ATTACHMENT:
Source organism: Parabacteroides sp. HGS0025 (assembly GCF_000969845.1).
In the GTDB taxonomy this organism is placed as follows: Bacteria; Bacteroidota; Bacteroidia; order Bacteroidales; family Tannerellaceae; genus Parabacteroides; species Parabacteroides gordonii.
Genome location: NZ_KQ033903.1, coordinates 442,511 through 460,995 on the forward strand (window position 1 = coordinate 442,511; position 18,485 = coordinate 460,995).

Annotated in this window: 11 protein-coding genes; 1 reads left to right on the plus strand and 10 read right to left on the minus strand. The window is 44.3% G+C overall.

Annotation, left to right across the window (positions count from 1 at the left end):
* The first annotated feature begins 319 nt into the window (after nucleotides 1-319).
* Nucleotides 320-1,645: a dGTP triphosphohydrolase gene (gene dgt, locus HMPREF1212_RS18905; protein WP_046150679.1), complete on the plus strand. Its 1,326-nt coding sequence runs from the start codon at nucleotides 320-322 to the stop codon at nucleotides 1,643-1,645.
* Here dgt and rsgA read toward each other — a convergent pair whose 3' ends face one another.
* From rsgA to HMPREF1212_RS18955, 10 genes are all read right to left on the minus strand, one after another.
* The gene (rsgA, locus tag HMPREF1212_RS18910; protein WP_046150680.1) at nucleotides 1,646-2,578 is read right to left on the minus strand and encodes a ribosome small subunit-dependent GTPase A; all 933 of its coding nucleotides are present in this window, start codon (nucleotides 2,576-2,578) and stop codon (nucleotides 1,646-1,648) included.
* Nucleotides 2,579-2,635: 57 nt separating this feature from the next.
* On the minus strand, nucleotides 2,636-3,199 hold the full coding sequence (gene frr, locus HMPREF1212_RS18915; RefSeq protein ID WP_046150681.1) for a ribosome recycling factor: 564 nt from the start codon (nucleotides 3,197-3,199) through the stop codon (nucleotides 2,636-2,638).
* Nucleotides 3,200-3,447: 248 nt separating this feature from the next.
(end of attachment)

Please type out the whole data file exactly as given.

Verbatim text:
Source organism: Parabacteroides sp. HGS0025 (assembly GCF_000969845.1).
In the GTDB taxonomy this organism is placed as follows: Bacteria; Bacteroidota; Bacteroidia; order Bacteroidales; family Tannerellaceae; genus Parabacteroides; species Parabacteroides gordonii.
Genome location: NZ_KQ033903.1, coordinates 442,511 through 460,995 on the forward strand (window position 1 = coordinate 442,511; position 18,485 = coordinate 460,995).

Annotated in this window: 11 protein-coding genes; 1 reads left to right on the plus strand and 10 read right to left on the minus strand. The window is 44.3% G+C overall.

Annotation, left to right across the window (positions count from 1 at the left end):
* The first annotated feature begins 319 nt into the window (after nucleotides 1-319).
* Nucleotides 320-1,645: a dGTP triphosphohydrolase gene (gene dgt, locus HMPREF1212_RS18905; protein WP_046150679.1), complete on the plus strand. Its 1,326-nt coding sequence runs from the start codon at nucleotides 320-322 to the stop codon at nucleotides 1,643-1,645.
* Here dgt and rsgA read toward each other — a convergent pair whose 3' ends face one another.
* From rsgA to HMPREF1212_RS18955, 10 genes are all read right to left on the minus strand, one after another.
* The gene (rsgA, locus tag HMPREF1212_RS18910; protein WP_046150680.1) at nucleotides 1,646-2,578 is read right to left on the minus strand and encodes a ribosome small subunit-dependent GTPase A; all 933 of its coding nucleotides are present in this window, start codon (nucleotides 2,576-2,578) and stop codon (nucleotides 1,646-1,648) included.
* Nucleotides 2,579-2,635: 57 nt separating this feature from the next.
* On the minus strand, nucleotides 2,636-3,199 hold the full coding sequence (gene frr, locus HMPREF1212_RS18915; RefSeq protein ID WP_046150681.1) for a ribosome recycling factor: 564 nt from the start codon (nucleotides 3,197-3,199) through the stop codon (nucleotides 2,636-2,638).
* Nucleotides 3,200-3,447: 248 nt separating this feature from the next.